The anilox roll is often referred to as the “heart” of the flexo printing process. Much like our human hearts, the anilox roll’s function lies in distribution. While our human hearts distribute blood, maintaining the health and functionality of our limbs, muscles and other vital organs, flexo’s “heart” distributes ink to the process’s other vital components – the printing plates.
As the anilox roll goes, so goes the flexo process. So much like us humans need to take care of our hearts – eating right, not smoking, exercising – it’s paramount for flexo label converters to maintain their anilox rolls. Should an anilox roll become compromised with dirt or damage, so does the print quality. With that said, taking the time to follow proper maintenance procedures is of the utmost importance.
Handle with Care
Regardless of cell structure or how an anilox roll is constructed or engraved, they require a thorough care and maintenance program, as a damaged anilox roll can be detrimental to a print run, costing a converter wasted ink, labelstock, labor and time.
“One of the most common ways an anilox roll gets damaged is simple poor handling, resulting in the ends or surface of the rolls getting damaged,” says Alex James, director of Harper GraphicSolutions. “If the damage is on the surface and in the print areas, a defect in color will be visible.”
Jean Jackson, sales manager NA Printing for Praxair Surface Technologies, explains how mechanical damage from mishandling anilox rolls can be avoided by using protective measures. “Anilox rolls become damaged by hitting the edge or roll face during installation or removal from the press without the face or edged protected. Thin Roll Covers and radiused roll edges will help with the chips and dents that occur with impact to the roll face. Some of this damage can be from softer aluminum press components that potentially can be removed with caustic cleaners. These dents or nicks in the roll face can print dark or light spots in the image and the edge chips can sling ink in the press causing housekeeping issues,” she says.
To prevent damage, Praxair recommends training with the press and maintenance teams, and “utilizing covers when possible for installation in the press and always when in storage off of the press, as we supply covers with all new narrow web rolls,” Jackson says. “We also suggest sturdy racks that are protected from fork truck and cart contact along with covers while on the rack.”
Bobby Furr, flexo services manager for Max Daetwyler Corporation, says anilox rolls should be protected with roll covers at all times. “When installed in the press, the covers should remain on and then taken off the anilox roller when the roller is secured and into place,” he says, adding that when not in use anilox rolls should be stored in a roll storage type of system. “This will allow for the proper storage and easy identification of the anilox rolls.”
Harper Corporation offers a number of products designed for both anilox storage and protection. Harper’s Echo-Pro is a padded roll cover and the Echo-Cover is a non-padded roll cover. For anilox sleeves, Harper offers Shield-Pro covers. “These products will keep your anilox inventory protected and lasting longer,” says James, adding, “Journaled anilox rolls should be stored by the journals on padded racks. Sleeve anilox rolls should be stored vertically on padded racks.”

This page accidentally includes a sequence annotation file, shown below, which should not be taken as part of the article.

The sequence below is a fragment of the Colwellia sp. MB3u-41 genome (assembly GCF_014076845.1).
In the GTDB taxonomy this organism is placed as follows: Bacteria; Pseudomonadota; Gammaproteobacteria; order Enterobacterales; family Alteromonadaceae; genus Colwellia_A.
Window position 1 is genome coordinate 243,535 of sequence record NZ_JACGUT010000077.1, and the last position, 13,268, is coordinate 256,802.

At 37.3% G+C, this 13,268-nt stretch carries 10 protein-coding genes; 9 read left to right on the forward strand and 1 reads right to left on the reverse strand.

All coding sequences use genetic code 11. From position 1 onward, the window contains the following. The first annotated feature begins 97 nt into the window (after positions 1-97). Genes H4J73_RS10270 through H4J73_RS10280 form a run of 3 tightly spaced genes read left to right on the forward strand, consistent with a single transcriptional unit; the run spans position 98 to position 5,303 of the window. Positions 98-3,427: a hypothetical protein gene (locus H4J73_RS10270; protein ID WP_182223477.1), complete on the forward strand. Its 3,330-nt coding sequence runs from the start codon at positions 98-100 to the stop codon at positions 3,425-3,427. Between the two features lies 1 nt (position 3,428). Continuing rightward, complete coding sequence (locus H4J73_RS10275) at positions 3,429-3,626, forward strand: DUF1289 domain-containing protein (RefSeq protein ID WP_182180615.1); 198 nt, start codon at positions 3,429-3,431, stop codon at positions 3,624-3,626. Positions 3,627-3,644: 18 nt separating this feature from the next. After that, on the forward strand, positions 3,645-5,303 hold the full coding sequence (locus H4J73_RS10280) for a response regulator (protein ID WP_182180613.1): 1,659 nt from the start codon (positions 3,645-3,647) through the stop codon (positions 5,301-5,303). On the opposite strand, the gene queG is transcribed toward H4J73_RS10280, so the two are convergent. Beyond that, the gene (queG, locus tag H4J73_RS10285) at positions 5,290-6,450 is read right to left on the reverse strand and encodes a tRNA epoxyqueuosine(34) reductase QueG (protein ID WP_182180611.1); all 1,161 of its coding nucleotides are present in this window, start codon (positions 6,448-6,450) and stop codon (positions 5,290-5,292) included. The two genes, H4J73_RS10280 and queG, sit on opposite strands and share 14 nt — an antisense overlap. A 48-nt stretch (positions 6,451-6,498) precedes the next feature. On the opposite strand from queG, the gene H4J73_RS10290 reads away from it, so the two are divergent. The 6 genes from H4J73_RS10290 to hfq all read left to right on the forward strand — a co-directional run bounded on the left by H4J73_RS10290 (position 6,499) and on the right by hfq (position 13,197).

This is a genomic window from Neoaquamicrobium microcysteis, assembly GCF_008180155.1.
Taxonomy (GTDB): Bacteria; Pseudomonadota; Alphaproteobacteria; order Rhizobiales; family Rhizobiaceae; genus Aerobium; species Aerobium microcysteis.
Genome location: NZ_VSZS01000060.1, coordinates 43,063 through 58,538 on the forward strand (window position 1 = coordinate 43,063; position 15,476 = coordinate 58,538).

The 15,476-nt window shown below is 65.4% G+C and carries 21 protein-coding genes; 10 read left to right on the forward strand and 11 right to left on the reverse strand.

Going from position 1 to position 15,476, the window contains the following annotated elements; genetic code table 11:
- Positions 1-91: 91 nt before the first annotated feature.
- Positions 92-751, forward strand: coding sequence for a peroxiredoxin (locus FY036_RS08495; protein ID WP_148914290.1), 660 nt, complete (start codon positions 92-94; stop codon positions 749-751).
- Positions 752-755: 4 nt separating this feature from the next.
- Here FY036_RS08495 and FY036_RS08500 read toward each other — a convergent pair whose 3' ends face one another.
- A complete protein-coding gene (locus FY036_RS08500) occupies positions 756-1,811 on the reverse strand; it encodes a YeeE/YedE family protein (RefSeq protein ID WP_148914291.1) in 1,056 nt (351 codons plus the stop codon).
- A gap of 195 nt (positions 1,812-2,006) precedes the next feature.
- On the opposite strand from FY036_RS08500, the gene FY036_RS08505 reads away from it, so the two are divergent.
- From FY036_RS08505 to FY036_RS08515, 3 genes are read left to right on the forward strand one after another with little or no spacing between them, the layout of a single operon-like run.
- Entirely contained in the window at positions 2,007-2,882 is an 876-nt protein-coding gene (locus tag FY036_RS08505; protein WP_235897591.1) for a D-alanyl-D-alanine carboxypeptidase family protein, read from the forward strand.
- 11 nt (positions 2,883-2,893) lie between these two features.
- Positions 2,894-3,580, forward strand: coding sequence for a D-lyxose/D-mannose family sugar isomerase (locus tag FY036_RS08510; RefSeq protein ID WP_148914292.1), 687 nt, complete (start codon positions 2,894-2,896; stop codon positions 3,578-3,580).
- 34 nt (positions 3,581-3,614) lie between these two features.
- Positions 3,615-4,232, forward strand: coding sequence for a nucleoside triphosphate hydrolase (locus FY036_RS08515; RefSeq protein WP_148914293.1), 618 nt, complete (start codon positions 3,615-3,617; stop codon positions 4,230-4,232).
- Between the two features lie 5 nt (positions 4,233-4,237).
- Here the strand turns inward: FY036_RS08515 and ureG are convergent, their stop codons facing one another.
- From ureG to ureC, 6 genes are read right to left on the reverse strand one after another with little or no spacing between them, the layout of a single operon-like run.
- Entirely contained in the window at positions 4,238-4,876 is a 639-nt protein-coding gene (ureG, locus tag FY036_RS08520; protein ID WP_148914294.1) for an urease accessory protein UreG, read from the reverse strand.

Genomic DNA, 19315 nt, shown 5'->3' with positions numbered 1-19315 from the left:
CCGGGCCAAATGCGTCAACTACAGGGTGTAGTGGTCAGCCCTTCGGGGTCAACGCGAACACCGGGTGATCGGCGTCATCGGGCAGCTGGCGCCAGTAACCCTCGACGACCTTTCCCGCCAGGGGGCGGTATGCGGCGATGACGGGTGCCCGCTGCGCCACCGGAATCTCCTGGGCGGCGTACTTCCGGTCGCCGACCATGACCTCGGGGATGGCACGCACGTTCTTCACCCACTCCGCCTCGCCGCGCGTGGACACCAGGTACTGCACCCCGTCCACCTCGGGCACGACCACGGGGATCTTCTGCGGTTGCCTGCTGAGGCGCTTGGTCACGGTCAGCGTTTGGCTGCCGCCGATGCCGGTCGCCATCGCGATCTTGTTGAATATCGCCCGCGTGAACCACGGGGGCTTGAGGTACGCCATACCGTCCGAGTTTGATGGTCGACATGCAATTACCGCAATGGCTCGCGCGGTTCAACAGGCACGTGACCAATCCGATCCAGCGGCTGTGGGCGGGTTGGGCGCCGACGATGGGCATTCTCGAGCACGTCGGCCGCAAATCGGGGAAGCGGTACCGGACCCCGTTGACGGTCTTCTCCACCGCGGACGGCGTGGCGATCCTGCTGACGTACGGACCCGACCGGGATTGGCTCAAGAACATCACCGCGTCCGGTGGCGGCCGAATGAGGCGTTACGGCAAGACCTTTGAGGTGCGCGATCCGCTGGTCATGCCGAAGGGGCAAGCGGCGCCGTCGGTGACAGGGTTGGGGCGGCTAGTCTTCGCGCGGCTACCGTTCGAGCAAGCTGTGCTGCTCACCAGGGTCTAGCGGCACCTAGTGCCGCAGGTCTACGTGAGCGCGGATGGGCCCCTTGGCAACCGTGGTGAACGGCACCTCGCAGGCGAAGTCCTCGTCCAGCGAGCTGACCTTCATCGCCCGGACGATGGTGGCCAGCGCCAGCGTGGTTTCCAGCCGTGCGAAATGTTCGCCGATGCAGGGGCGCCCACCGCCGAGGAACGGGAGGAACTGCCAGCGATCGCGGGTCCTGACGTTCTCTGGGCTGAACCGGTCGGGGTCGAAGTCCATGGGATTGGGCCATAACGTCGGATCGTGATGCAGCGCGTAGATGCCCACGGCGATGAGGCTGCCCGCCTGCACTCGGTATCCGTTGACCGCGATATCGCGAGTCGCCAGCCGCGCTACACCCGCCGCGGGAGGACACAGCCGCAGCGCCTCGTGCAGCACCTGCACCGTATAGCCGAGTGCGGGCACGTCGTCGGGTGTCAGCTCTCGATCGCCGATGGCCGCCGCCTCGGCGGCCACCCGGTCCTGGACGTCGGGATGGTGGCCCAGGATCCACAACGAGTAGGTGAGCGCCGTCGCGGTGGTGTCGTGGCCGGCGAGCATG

While a dropped or knocked-around roll will cause physical damage, many times its ink contamination that can be the leading culprit pertaining to anilox damage.
“It is very important that inks be strained with cheese cloth or some type of mesh screen on a regular basis,” advises Daetwyler’s Bobby Furr. “Dried ink particles, used doctor blade steel particles and paper dust and such will circulate back to the inks and if not filtered or collected, can cause serious damage to the anilox roll,” he says. “When an anilox roll is damaged, it is permanent. What this means is the damaged area will show up in the print. If the anilox has a severe score line, that line will show up in the print. If the anilox has a deep scratch or gouge, that area will show up in the print. And once a line or scratch or anything of this nature shows up within the engraved area of the anilox roll, the anilox will have to be re-engraved and can cost thousands of dollars,” Furr says.
While Daetwyler offers an anilox storage system as well as well as anilox protective roll covers, the company also offers Daetwyler Magnets, products that prevent possible debris from steel doctor blades contaminating the inking system and causing damage that way. Furr explains, “These are Rare Earth magnets with pull rates from four to eight pounds. These magnets are specifically designed for inking systems to attract any magnetized debris within the system.”
Another form of protection can be found in anilox roll coatings. Praxair leverages its history as a coating supplier to metallurgically qualify and test all of its anilox coating and engravings. “As a supplier of ceramic powder and coating equipment along with delivering coating services to our customers in many highly demanding industries like aircraft engines and energy production, we have a consistent, hard chrome oxide coating with very low porosity, which delivers long life since we started in engraving rolls in 1983 in the US. We work with our technology team to insure the integrity of the full process and test new technologies,” Jackson says, adding, “We also work with our co-suppliers and customers to help optimize the process of ink, blades, aniloxes, cleaners and settings. This can greatly help the engraving life and deliver improved productivity on press.”
A damaged anilox roll can be down but not out. Available to converters are a variety of repair kits that can provide savings as an alternative to new rolls or engravings.
The first step in determining if a roll can be repaired is finding out how badly damaged it is. At Daetwyler’s manufacturing facility there’s intricate microscopy, allowing anilox experts the ability to look at damaged rollers and take microscopic pictures and images of the damage.
“Typically, a technical report with images of the damage will be presented to the customer with recommendations on how to solve the issue,” Furr says. “If an anilox roller is damaged within the engraved cell area, you cannot repair that area as it will fill in the cells should you attempt to repair it. An attempt to print with an area of no engraved cells (repaired printed cell area) will show up in the print and become rejected. If the anilox roller is damaged or chipped on the ends of the roller or outside of the designated printed area, it can be repaired.”
Daetwyler has developed and offers a Cylinder Repair Kit, which allows you to take the epoxy and fill in the dings or chips within the ceramic or chrome roller. “The epoxy will harden within 15 minutes and is permanent and will not come out making it an effective method for repair,” Furr says.